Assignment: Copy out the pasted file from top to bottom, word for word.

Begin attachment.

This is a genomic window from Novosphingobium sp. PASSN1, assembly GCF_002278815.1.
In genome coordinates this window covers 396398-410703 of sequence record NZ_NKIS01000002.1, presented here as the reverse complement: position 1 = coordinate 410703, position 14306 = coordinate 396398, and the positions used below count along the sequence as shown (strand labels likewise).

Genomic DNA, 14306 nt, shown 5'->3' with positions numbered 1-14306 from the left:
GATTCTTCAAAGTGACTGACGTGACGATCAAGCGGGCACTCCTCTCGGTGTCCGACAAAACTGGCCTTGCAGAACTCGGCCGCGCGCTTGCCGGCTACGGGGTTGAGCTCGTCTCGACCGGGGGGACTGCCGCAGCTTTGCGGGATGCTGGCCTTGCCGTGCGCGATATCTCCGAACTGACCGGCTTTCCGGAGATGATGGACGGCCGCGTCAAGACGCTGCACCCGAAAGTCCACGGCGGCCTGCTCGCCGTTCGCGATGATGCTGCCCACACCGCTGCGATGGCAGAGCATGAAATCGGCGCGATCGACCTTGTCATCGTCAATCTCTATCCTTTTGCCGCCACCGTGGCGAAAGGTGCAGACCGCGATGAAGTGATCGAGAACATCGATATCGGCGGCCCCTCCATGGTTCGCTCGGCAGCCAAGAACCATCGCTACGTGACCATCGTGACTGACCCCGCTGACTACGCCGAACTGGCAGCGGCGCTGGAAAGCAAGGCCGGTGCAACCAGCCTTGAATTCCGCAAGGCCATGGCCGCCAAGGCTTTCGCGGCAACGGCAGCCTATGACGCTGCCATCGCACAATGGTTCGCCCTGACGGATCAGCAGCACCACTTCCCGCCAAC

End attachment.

This is a genomic window from Novosphingobium sp. PASSN1, assembly GCF_002278815.1.
In genome coordinates this window covers 396398-410703 of sequence record NZ_NKIS01000002.1, presented here as the reverse complement: position 1 = coordinate 410703, position 14306 = coordinate 396398, and the positions used below count along the sequence as shown (strand labels likewise).

Genomic DNA, 14306 nt, shown 5'->3' with positions numbered 1-14306 from the left:
GATTCTTCAAAGTGACTGACGTGACGATCAAGCGGGCACTCCTCTCGGTGTCCGACAAAACTGGCCTTGCAGAACTCGGCCGCGCGCTTGCCGGCTACGGGGTTGAGCTCGTCTCGACCGGGGGGACTGCCGCAGCTTTGCGGGATGCTGGCCTTGCCGTGCGCGATATCTCCGAACTGACCGGCTTTCCGGAGATGATGGACGGCCGCGTCAAGACGCTGCACCCGAAAGTCCACGGCGGCCTGCTCGCCGTTCGCGATGATGCTGCCCACACCGCTGCGATGGCAGAGCATGAAATCGGCGCGATCGACCTTGTCATCGTCAATCTCTATCCTTTTGCCGCCACCGTGGCGAAAGGTGCAGACCGCGATGAAGTGATCGAGAACATCGATATCGGCGGCCCCTCCATGGTTCGCTCGGCAGCCAAGAACCATCGCTACGTGACCATCGTGACTGACCCCGCTGACTACGCCGAACTGGCAGCGGCGCTGGAAAGCAAGGCCGGTGCAACCAGCCTTGAATTCCGCAAGGCCATGGCCGCCAAGGCTTTCGCGGCAACGGCAGCCTATGACGCTGCCATCGCACAATGGTTCGCCCTGACGGATCAGCAGCACCACTTCCCGCCAAC